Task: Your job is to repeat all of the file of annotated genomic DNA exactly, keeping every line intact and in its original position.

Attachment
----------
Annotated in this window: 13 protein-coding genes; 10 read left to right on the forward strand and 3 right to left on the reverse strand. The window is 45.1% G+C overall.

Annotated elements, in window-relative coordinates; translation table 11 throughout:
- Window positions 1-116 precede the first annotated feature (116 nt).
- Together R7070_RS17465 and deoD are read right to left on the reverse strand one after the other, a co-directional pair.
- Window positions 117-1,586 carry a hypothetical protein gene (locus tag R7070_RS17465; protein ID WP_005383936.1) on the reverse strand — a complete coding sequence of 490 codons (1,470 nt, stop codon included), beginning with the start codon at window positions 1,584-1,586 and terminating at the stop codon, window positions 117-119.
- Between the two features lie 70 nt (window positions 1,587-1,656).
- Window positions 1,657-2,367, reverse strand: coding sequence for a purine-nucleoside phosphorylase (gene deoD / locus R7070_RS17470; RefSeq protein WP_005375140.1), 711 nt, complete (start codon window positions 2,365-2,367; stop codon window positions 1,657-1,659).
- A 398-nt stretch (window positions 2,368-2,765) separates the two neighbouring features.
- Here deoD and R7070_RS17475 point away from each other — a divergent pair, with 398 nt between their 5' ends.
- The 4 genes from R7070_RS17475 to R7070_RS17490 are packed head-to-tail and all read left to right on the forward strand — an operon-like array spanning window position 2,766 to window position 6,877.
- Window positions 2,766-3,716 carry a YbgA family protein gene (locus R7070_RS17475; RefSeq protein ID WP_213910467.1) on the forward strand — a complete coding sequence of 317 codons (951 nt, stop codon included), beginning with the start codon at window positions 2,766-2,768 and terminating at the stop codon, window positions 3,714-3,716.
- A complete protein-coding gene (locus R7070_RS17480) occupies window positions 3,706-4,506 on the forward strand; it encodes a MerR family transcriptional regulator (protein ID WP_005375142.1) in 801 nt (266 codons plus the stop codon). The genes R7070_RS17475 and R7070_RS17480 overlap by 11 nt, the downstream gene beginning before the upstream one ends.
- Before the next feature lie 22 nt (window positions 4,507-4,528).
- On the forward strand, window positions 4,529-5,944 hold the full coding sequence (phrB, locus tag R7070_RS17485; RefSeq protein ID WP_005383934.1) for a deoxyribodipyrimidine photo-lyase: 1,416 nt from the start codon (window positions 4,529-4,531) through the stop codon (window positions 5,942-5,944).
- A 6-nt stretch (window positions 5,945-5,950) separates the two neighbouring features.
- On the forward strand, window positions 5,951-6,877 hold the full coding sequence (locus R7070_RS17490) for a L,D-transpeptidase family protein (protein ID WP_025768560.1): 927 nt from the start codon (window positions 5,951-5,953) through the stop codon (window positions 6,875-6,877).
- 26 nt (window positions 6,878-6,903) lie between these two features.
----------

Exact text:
Annotated in this window: 13 protein-coding genes; 10 read left to right on the forward strand and 3 right to left on the reverse strand. The window is 45.1% G+C overall.

Annotated elements, in window-relative coordinates; translation table 11 throughout:
- Window positions 1-116 precede the first annotated feature (116 nt).
- Together R7070_RS17465 and deoD are read right to left on the reverse strand one after the other, a co-directional pair.
- Window positions 117-1,586 carry a hypothetical protein gene (locus tag R7070_RS17465; protein ID WP_005383936.1) on the reverse strand — a complete coding sequence of 490 codons (1,470 nt, stop codon included), beginning with the start codon at window positions 1,584-1,586 and terminating at the stop codon, window positions 117-119.
- Between the two features lie 70 nt (window positions 1,587-1,656).
- Window positions 1,657-2,367, reverse strand: coding sequence for a purine-nucleoside phosphorylase (gene deoD / locus R7070_RS17470; RefSeq protein WP_005375140.1), 711 nt, complete (start codon window positions 2,365-2,367; stop codon window positions 1,657-1,659).
- A 398-nt stretch (window positions 2,368-2,765) separates the two neighbouring features.
- Here deoD and R7070_RS17475 point away from each other — a divergent pair, with 398 nt between their 5' ends.
- The 4 genes from R7070_RS17475 to R7070_RS17490 are packed head-to-tail and all read left to right on the forward strand — an operon-like array spanning window position 2,766 to window position 6,877.
- Window positions 2,766-3,716 carry a YbgA family protein gene (locus R7070_RS17475; RefSeq protein ID WP_213910467.1) on the forward strand — a complete coding sequence of 317 codons (951 nt, stop codon included), beginning with the start codon at window positions 2,766-2,768 and terminating at the stop codon, window positions 3,714-3,716.
- A complete protein-coding gene (locus R7070_RS17480) occupies window positions 3,706-4,506 on the forward strand; it encodes a MerR family transcriptional regulator (protein ID WP_005375142.1) in 801 nt (266 codons plus the stop codon). The genes R7070_RS17475 and R7070_RS17480 overlap by 11 nt, the downstream gene beginning before the upstream one ends.
- Before the next feature lie 22 nt (window positions 4,507-4,528).
- On the forward strand, window positions 4,529-5,944 hold the full coding sequence (phrB, locus tag R7070_RS17485; RefSeq protein ID WP_005383934.1) for a deoxyribodipyrimidine photo-lyase: 1,416 nt from the start codon (window positions 4,529-4,531) through the stop codon (window positions 5,942-5,944).
- A 6-nt stretch (window positions 5,945-5,950) separates the two neighbouring features.
- On the forward strand, window positions 5,951-6,877 hold the full coding sequence (locus R7070_RS17490) for a L,D-transpeptidase family protein (protein ID WP_025768560.1): 927 nt from the start codon (window positions 5,951-5,953) through the stop codon (window positions 6,875-6,877).
- 26 nt (window positions 6,878-6,903) lie between these two features.